Images of emerged of Ferrari's innovative but, to be honest, crazy new design for the Halo ahead of this Sunday's Spanish Grand Prix in Barcelona.
The first race of Formula 1's European season always sees the introduction of major upgrades to the cars, with designers looking for every ounce of performance they can find, that can sometimes bring with it some very unique concepts.
And the Scuderia has certainly produced that by moving their mountings for the mirrors from the chassis, as has always been the case, to the Halo itself.
The change was somewhat anticipated with the FIA giving the idea the green light several weeks ago and issuing guidelines on how such a design could work.
Their main concern was that the mirrors would have to be properly supported and remain stable at high speed to avoid impacting a driver's vision.
This had to be achieved while also meeting other criteria that stated the mirrors could not be supported both on the Halo and on the chassis itself.
It was this that Mercedes technical director James Allison was commented as saying that made the idea of mounting mirrors on the Halo very difficult, however, Ferrari has found a way around this issue.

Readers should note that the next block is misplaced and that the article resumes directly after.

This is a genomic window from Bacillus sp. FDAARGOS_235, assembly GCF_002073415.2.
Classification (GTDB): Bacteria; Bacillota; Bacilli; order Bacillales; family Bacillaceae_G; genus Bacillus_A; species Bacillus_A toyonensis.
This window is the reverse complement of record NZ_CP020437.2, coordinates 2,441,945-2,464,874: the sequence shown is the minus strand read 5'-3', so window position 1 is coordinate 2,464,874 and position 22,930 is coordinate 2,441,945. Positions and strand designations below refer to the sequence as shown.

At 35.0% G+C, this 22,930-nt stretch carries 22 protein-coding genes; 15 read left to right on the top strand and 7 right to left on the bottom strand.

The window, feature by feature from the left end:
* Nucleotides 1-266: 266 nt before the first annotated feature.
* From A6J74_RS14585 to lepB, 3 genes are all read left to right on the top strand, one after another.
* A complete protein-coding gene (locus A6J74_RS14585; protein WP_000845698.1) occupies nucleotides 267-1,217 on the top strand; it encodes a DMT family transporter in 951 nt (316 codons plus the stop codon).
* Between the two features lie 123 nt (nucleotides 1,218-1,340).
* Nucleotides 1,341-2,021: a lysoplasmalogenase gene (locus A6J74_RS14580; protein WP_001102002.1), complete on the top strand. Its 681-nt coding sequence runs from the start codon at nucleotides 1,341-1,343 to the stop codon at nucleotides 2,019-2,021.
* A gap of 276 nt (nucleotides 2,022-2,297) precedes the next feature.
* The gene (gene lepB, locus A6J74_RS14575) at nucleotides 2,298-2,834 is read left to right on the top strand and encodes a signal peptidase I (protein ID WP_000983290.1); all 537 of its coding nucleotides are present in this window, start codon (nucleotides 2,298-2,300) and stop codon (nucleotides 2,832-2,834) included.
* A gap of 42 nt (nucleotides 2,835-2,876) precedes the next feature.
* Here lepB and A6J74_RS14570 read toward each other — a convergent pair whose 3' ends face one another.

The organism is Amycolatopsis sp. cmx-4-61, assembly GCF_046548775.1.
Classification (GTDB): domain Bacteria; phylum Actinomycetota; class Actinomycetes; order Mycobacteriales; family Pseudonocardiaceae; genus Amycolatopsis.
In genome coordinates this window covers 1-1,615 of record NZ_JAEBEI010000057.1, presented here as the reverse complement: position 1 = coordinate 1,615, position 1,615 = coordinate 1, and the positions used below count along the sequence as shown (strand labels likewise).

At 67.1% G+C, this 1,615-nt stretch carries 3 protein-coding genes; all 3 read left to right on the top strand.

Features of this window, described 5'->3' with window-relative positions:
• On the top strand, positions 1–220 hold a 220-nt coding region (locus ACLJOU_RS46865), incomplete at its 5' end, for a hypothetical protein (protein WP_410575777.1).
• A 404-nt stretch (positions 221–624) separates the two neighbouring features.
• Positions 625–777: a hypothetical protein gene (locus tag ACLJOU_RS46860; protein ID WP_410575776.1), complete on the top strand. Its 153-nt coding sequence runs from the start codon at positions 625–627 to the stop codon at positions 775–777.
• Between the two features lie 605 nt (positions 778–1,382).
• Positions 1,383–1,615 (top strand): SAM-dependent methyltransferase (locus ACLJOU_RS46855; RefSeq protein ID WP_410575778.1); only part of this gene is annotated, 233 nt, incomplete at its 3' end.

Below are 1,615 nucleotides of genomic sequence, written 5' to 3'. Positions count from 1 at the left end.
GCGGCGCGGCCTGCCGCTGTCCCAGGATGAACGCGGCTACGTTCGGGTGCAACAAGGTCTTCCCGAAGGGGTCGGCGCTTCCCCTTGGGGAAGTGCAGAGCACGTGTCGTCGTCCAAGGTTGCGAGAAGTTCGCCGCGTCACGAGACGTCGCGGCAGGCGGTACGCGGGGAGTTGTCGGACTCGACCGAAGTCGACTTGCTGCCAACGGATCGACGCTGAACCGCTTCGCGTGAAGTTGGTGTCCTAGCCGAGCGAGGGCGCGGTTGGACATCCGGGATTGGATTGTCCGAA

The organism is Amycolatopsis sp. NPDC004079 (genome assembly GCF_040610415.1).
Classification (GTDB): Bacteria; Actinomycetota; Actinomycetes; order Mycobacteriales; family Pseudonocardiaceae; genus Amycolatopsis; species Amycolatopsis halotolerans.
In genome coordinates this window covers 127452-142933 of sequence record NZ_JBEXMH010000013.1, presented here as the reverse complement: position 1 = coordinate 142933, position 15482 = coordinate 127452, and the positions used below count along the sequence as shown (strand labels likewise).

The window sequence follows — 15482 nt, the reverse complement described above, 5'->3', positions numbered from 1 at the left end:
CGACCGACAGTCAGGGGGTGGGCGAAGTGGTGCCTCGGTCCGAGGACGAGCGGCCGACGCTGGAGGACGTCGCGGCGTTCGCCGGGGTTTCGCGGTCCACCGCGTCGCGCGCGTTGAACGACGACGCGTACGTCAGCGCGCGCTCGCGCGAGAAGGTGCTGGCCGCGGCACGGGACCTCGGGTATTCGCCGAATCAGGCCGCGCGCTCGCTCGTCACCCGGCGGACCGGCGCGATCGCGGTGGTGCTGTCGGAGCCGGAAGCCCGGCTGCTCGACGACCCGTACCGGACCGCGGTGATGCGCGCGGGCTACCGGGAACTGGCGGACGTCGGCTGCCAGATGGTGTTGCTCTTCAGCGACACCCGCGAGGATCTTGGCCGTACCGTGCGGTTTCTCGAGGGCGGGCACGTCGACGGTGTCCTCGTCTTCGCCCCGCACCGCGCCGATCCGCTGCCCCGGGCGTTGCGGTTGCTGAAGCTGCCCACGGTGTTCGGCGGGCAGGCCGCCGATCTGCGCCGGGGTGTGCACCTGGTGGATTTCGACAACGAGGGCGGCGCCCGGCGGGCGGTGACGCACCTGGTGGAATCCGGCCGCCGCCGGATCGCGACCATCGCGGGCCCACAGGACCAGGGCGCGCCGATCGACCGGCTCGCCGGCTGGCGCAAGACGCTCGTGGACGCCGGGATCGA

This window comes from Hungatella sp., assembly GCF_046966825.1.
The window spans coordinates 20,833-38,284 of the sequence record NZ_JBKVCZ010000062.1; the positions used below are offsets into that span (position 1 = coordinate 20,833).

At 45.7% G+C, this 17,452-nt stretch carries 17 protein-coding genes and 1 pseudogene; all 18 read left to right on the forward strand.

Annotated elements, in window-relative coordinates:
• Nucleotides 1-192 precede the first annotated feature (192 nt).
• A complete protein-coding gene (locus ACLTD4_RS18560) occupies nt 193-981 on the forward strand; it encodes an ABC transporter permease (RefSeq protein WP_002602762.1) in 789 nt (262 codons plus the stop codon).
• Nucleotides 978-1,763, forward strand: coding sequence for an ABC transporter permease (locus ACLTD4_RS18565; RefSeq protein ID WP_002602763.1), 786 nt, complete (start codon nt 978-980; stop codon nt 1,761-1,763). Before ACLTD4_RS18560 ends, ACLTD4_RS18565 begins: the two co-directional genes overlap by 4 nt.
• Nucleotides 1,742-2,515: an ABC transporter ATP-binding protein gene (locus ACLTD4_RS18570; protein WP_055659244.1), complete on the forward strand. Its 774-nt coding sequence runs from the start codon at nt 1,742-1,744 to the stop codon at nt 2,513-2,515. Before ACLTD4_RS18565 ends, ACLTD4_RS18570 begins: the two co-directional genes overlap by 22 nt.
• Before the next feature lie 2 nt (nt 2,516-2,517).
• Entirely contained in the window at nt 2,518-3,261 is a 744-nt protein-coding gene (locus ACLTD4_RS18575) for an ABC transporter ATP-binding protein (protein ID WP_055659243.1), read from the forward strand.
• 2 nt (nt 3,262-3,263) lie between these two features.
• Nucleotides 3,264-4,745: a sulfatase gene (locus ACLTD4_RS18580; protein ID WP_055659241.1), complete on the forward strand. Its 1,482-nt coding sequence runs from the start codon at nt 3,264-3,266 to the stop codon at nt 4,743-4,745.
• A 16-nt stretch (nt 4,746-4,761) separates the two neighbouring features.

From the mirror support, a secondary element in the form of a winglet also acts as a stabiliser for the mirrors themselves with a small rod of carbon fibre attached from the winglet to the outer section of the mirror.
It is a truly excellent piece of design as it moves the mirrors to a more aero-friendly part of the car while also generating a little more downforce through the additional winglet which will likely pass scrutineering due to the role it has as a stabiliser.
Whether it will remain legal remains to be seen as, given this is the first such example of this design, the FIA may see it and look to clamp down on it and similar solutions in the future.
Personally, this writer would like to see the governing body intervene and take a firm stand against it.
The Halo was introduced for safety purposes and not for teams to start hanging aerodynamic pieces off them like Christmas trees.
The small winglets that have been permitted are as far as the designers should be allowed to go with Ferrari's Halo now just another example of the no-limits approach F1 teams have.
It is this that has led to changes being introduced in 2019 to simplify the wings because they hurt the racing and in the future, similar attempts to reduce the complexity of the bargeboards are also likely.
This also highlights the excessive, wasteful spending on the development of designs that the sport needs to address if it wants to try and level up the playing field in the coming years.News Now - Sport News